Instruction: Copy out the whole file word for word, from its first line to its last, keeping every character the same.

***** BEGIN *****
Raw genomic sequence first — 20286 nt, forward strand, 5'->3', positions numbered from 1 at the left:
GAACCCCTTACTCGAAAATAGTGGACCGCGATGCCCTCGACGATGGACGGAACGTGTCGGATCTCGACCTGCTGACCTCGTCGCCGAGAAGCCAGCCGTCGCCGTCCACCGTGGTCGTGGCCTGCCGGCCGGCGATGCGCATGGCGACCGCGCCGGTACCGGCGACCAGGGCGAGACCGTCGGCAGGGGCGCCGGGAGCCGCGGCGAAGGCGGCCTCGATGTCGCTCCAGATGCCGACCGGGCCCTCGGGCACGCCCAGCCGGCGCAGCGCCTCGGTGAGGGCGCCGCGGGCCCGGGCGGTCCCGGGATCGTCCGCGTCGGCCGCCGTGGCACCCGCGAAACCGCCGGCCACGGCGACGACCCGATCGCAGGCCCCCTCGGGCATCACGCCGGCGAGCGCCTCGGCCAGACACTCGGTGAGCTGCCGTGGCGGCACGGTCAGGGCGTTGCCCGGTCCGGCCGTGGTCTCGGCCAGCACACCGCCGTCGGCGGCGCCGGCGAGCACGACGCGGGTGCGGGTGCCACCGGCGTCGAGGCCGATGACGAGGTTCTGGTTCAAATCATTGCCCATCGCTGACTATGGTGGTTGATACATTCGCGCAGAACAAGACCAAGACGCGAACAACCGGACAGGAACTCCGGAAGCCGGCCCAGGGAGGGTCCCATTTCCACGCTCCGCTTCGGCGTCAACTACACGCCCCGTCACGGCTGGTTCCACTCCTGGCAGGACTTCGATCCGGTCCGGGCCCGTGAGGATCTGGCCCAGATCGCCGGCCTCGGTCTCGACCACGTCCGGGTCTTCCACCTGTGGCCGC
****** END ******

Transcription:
Raw genomic sequence first — 20286 nt, forward strand, 5'->3', positions numbered from 1 at the left:
GAACCCCTTACTCGAAAATAGTGGACCGCGATGCCCTCGACGATGGACGGAACGTGTCGGATCTCGACCTGCTGACCTCGTCGCCGAGAAGCCAGCCGTCGCCGTCCACCGTGGTCGTGGCCTGCCGGCCGGCGATGCGCATGGCGACCGCGCCGGTACCGGCGACCAGGGCGAGACCGTCGGCAGGGGCGCCGGGAGCCGCGGCGAAGGCGGCCTCGATGTCGCTCCAGATGCCGACCGGGCCCTCGGGCACGCCCAGCCGGCGCAGCGCCTCGGTGAGGGCGCCGCGGGCCCGGGCGGTCCCGGGATCGTCCGCGTCGGCCGCCGTGGCACCCGCGAAACCGCCGGCCACGGCGACGACCCGATCGCAGGCCCCCTCGGGCATCACGCCGGCGAGCGCCTCGGCCAGACACTCGGTGAGCTGCCGTGGCGGCACGGTCAGGGCGTTGCCCGGTCCGGCCGTGGTCTCGGCCAGCACACCGCCGTCGGCGGCGCCGGCGAGCACGACGCGGGTGCGGGTGCCACCGGCGTCGAGGCCGATGACGAGGTTCTGGTTCAAATCATTGCCCATCGCTGACTATGGTGGTTGATACATTCGCGCAGAACAAGACCAAGACGCGAACAACCGGACAGGAACTCCGGAAGCCGGCCCAGGGAGGGTCCCATTTCCACGCTCCGCTTCGGCGTCAACTACACGCCCCGTCACGGCTGGTTCCACTCCTGGCAGGACTTCGATCCGGTCCGGGCCCGTGAGGATCTGGCCCAGATCGCCGGCCTCGGTCTCGACCACGTCCGGGTCTTCCACCTGTGGCCGC